Fall is the best time to manage winter annual weeds in winter wheat.
Weeds such as downy brome, feral rye, marestail, mustards, and the perennial dandelion are more easily managed soon after emergence than in the following spring. Although costs to control weeds may seem prohibitive to dryland producers, it’s important to consider the long-term implications of timely weed control in crop production systems.
Wheat should be seeded in a weed-free field. Weeds that were left unmanaged prior to wheat planting use valuable nutrients and soil water needed for the next crop. Unmanaged weeds also produce seeds to replenish the soil seed bank.
Furthermore, weeds that include volunteer wheat are hosts to insect pests that vector diseases. To eliminate the threat of diseases such as Wheat Streak Mosaic Virus, grassy weeds (including volunteer wheat) should be controlled at least two weeks before seeding winter wheat.
Good weed control in the winter wheat will increase the success of controlling weeds after winter wheat harvest. A study conducted in Tribune, Kan., by Kansas State researcher Alan Schlegel demonstrated the impact of wheat stubble management and weed control timings on corn yield.
Results in Table 1 show decreasing corn yield following wheat when the initial weed control is delayed or not applied at all.
|WEED CONTROL TIMING||STUBBLE HEIGHT 7.5 INCHES*
|STUBBLE HEIGHT 15 INCHES*
|Initial spray in July||44||59|
|Initial spray in mid-August||25||38|
|No post-harvest weed control||13||40|
|*60 bu/ac wheat prior to corn crop|
Start by Evaluating the Effectiveness of Weed Control in the Previous Year
Producers can start by reviewing the previous year’s weed control program, determining what worked well, what went wrong, and identifying any areas of particular fields that might need special attention to control problem weeds.
Poor weed control could be related to a thin crop stand, seeding date, seeding depth, crop rotation, weed size, dust, environmental conditions at time of spraying, plugged nozzles, improper application of herbicides and tank-mix partners, or herbicide-resistant weeds, among other things.
Weed management for this season’s winter wheat production should have been started two years ago after the last wheat crop was harvested, during the after-harvest fallow period, corn growing season, and summer fallow. If growers were proactively managing weeds during this time, weed management for the 2018-19 winter wheat growing season should not be as challenging.
The vast majority of seeds from the most troublesome weed species in winter wheat typically don’t last more than two years in the soil seedbank, and as long as these species were not allowed to reproduce in the corn crop and fallow periods, the weed pressure within a field should not be very high.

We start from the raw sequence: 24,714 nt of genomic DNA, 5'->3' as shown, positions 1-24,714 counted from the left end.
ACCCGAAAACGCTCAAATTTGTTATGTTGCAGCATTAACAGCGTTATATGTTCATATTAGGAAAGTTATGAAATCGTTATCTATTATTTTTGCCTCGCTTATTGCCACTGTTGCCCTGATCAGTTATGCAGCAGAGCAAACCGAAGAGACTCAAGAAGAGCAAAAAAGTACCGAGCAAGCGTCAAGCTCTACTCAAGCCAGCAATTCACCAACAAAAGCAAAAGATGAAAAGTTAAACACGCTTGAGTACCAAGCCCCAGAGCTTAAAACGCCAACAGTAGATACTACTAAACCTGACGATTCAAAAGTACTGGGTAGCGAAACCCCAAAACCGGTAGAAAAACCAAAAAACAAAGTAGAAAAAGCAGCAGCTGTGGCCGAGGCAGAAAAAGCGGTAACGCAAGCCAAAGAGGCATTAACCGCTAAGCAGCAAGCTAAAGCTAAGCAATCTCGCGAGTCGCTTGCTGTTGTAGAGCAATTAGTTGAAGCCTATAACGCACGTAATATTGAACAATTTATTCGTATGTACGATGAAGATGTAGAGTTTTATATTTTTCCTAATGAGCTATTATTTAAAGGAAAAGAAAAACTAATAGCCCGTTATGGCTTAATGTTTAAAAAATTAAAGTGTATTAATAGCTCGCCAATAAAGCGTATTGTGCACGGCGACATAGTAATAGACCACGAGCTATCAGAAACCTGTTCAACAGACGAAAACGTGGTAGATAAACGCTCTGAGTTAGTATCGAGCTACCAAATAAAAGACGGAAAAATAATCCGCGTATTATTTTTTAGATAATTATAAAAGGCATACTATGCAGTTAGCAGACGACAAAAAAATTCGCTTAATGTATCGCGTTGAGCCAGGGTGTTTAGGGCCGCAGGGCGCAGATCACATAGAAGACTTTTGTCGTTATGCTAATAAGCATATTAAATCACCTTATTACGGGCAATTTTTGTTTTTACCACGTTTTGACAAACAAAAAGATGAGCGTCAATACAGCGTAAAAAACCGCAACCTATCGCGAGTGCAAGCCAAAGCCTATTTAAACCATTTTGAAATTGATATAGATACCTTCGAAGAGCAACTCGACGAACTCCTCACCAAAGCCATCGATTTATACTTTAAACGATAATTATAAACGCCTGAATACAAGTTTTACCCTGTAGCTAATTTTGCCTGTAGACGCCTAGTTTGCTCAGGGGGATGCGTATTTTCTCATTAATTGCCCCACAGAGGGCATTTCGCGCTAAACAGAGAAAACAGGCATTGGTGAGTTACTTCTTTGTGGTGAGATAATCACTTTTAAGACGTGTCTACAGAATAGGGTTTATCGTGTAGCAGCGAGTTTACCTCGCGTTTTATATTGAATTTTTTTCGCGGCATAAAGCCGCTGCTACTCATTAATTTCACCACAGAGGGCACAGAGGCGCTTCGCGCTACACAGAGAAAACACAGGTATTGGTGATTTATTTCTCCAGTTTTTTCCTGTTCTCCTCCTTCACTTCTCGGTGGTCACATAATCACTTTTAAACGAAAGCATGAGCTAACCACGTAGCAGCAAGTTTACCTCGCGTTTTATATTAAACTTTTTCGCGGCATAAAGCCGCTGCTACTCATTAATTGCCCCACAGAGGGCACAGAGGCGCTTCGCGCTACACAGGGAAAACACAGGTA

Similar to other crops, it is recommended to seed winter wheat into a weed-free seed bed. Once wheat has been planted and emerged, the available options for weed control are dramatically reduced.
Two major groups of weeds compete with winter wheat: winter annuals that emerge in the fall and summer annuals, which start emerging in the spring.
Winter annual weeds are the most challenging to control because they start to grow at the same time as the crop, if not earlier. Management of summer annual weeds is not as difficult because by the time these species are emerging, the winter wheat crop should be closing canopy, if stands are good, and naturally suppressing these weeds.
Remember to read and follow herbicide labels to avoid any potential injury from herbicide carryover. Table 2 lists some herbicides and their rotation restrictions.
TO WINTER WHEAT
|2,4-D Ester||30 Days|
|2,4-D Amine||30 Days|
depending on rate
Getting a Jump Now on Winter Annual Weeds
Herbicides applied to winter annual weeds in the late fall usually perform much better than those applied in the spring. Weeds are smaller and also in the seedling stage versus tillering stage.
Winter annual weeds can begin emerging as early as August and continue to emerge through early March.
By emerging so early in the cropping year, winter annuals can become tolerant to herbicides by the time spring applications are made. With any winter annual weed, growers should consider an effective burndown program to start “clean.”
Limited post-emergence options are available for marestail control in the fall, as most synthetic auxin herbicides cannot be applied before tillering. However, dicamba is labeled in winter wheat for application from planting up until nodes are visible in the spring. Dicamba will provide control of both ALS- and glyphosate-resistant marestail.
For control of downy brome in the fall, Maverick, Olympus, and Powerflex all provide some level of suppression. Beyond is usually a more effective option if Clearfield wheat was seeded.
A second herbicide tolerant wheat, CoAxium, has entered the market. This wheat will be sprayed with Aggressor herbicide and has performed well in trials. The effectiveness off all herbicides labeled for downy brome control in winter wheat can be quite variable from year to year, with performance of fall applied herbicides ranging from moderate to excellent.
While downy brome control with any herbicide can be quite variable from year to year, multiple studies from UNL and other universities have demonstrated consistently greater levels of control from fall application compared with spring applications. Spring application of such herbicides can be highly influenced by weather conditions, weeds stage of development and growth rate.
Authors: Cody Creech – Dryland Cropping Systems Specialist; Robert Klein – Western Nebraska Crops Specialist; Nevin Lawrence – Integrated Weed Management Specialist